There are certainly some Japanese Christian priests in Japan, but generally speaking they are less popular than the foreign celebrants. They are also busy with their own churches and there probably aren't enough to cover the large number of weddings that happen in spring and autumn. There are also a number of missionaries in Japan, but both they and real priests can be less flexible than the celebrants, so wedding companies often prefer to work with the latter.
Japanese Christians will probably get married through their church, so it is rare to run into them at commercial weddings. I have done over 800 weddings, but don't remember ever meeting a practicing Christian bride or groom.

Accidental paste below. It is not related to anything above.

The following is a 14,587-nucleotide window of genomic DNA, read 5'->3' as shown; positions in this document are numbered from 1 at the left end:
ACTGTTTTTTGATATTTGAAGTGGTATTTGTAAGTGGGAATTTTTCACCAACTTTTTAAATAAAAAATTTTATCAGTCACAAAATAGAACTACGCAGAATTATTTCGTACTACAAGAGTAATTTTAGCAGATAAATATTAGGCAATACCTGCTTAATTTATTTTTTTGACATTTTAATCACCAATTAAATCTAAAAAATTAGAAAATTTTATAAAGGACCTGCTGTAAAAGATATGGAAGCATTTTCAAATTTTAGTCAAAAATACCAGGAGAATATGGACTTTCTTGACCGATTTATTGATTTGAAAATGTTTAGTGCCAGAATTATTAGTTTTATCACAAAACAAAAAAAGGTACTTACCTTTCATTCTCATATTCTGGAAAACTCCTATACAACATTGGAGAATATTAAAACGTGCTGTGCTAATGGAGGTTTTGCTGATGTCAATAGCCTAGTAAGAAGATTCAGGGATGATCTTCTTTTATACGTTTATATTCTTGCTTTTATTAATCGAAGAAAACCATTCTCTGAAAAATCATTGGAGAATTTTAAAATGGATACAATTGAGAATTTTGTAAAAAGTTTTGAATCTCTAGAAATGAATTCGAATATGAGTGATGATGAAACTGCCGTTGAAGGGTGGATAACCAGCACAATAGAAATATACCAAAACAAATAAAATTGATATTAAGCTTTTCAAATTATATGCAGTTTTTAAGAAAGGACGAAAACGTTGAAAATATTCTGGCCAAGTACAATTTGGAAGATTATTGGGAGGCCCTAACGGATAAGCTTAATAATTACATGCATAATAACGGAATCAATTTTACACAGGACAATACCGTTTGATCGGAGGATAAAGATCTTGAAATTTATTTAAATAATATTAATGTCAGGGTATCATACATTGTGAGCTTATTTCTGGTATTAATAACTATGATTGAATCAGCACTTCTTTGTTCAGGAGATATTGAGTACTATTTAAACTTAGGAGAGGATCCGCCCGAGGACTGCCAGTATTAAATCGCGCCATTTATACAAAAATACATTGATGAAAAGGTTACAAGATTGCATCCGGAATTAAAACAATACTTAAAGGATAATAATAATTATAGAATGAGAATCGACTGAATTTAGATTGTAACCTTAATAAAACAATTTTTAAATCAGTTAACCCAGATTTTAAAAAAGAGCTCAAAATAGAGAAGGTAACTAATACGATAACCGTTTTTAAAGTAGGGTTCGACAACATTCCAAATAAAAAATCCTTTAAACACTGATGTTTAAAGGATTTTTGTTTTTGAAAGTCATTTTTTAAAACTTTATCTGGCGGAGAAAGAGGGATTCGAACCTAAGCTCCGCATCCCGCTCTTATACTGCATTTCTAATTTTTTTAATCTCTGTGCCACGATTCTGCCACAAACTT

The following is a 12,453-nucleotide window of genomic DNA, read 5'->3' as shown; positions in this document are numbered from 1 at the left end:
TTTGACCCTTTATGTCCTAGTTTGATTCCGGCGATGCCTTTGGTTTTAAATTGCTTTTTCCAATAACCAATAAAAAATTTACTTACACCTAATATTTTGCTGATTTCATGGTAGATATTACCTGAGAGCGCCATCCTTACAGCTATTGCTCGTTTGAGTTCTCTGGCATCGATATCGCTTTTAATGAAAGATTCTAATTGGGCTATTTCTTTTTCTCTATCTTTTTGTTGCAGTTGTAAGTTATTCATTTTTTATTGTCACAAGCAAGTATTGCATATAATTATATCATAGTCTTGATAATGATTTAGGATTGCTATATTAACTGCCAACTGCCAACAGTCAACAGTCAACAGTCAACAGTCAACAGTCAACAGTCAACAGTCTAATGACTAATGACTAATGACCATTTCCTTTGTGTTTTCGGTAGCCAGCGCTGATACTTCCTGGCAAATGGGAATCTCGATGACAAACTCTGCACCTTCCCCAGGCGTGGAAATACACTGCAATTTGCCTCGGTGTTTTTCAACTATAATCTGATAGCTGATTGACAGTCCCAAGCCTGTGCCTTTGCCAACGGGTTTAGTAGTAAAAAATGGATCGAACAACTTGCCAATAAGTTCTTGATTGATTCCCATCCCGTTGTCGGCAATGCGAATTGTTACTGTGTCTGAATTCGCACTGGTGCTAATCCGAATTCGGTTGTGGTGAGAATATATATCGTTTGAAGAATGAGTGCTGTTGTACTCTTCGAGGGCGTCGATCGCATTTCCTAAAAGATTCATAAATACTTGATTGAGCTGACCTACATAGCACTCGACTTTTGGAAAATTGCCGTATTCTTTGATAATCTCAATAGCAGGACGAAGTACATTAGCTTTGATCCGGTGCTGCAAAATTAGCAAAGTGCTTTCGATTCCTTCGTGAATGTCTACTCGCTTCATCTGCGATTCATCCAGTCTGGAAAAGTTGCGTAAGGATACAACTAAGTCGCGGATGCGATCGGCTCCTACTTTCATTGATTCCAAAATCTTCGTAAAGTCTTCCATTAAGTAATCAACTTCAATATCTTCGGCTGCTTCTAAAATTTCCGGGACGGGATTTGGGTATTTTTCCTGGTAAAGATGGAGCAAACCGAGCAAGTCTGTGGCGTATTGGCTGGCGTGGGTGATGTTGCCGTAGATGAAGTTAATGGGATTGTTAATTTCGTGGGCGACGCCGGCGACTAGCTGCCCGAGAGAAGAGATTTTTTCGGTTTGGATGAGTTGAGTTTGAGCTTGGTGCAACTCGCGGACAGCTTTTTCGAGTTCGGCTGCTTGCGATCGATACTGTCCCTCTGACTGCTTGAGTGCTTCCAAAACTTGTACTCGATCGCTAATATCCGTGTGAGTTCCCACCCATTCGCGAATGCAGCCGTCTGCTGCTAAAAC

WHAT QUALIFICATIONS DO YOU NEED?
Well, legally speaking, you need to have a valid visa. Only three visa types allow you to work as a celebrant legally: missionary, spouse, or permanent resident. I am not sure if it is possible to get special permission from the immigration office to do this as a student or other visa type.
If you do not hold one of these visas and do not have specific permission from immigration you could be working illegally as a celebrant and in a worst-case scenario could be deported from Japan and banned from returning.
Most companies would also like you to be ordained. This is easily done online by completing a short course and paying a fee. I was ordained by the Universal Life Church, so can conduct weddings in most of the US. I find this somewhat amusing.